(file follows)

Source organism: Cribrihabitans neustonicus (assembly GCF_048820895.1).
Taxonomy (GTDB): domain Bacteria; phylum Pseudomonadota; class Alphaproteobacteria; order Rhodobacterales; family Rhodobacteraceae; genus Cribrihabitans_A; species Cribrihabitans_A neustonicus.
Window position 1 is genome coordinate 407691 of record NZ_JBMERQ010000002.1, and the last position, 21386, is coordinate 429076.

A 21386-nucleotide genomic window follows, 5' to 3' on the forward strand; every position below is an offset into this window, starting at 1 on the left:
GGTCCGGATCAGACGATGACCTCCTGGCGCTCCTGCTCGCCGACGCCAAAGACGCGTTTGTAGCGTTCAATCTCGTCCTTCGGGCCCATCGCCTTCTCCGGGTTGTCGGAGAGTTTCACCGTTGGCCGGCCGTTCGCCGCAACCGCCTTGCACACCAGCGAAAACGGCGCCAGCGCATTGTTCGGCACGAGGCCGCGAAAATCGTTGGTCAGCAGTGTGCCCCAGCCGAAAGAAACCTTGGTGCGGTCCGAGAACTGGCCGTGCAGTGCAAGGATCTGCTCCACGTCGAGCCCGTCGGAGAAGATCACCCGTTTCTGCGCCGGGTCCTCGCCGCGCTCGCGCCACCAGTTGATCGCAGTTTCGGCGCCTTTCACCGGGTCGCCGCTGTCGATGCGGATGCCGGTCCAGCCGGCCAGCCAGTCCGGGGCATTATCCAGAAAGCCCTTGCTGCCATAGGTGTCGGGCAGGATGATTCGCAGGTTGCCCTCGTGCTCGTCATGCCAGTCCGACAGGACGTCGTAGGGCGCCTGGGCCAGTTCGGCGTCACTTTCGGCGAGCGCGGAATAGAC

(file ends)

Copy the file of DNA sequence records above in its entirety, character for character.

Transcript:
Source organism: Cribrihabitans neustonicus (assembly GCF_048820895.1).
Taxonomy (GTDB): domain Bacteria; phylum Pseudomonadota; class Alphaproteobacteria; order Rhodobacterales; family Rhodobacteraceae; genus Cribrihabitans_A; species Cribrihabitans_A neustonicus.
Window position 1 is genome coordinate 407691 of record NZ_JBMERQ010000002.1, and the last position, 21386, is coordinate 429076.

A 21386-nucleotide genomic window follows, 5' to 3' on the forward strand; every position below is an offset into this window, starting at 1 on the left:
GGTCCGGATCAGACGATGACCTCCTGGCGCTCCTGCTCGCCGACGCCAAAGACGCGTTTGTAGCGTTCAATCTCGTCCTTCGGGCCCATCGCCTTCTCCGGGTTGTCGGAGAGTTTCACCGTTGGCCGGCCGTTCGCCGCAACCGCCTTGCACACCAGCGAAAACGGCGCCAGCGCATTGTTCGGCACGAGGCCGCGAAAATCGTTGGTCAGCAGTGTGCCCCAGCCGAAAGAAACCTTGGTGCGGTCCGAGAACTGGCCGTGCAGTGCAAGGATCTGCTCCACGTCGAGCCCGTCGGAGAAGATCACCCGTTTCTGCGCCGGGTCCTCGCCGCGCTCGCGCCACCAGTTGATCGCAGTTTCGGCGCCTTTCACCGGGTCGCCGCTGTCGATGCGGATGCCGGTCCAGCCGGCCAGCCAGTCCGGGGCATTATCCAGAAAGCCCTTGCTGCCATAGGTGTCGGGCAGGATGATTCGCAGGTTGCCCTCGTGCTCGTCATGCCAGTCCGACAGGACGTCGTAGGGCGCCTGGGCCAGTTCGGCGTCACTTTCGGCGAGCGCGGAATAGAC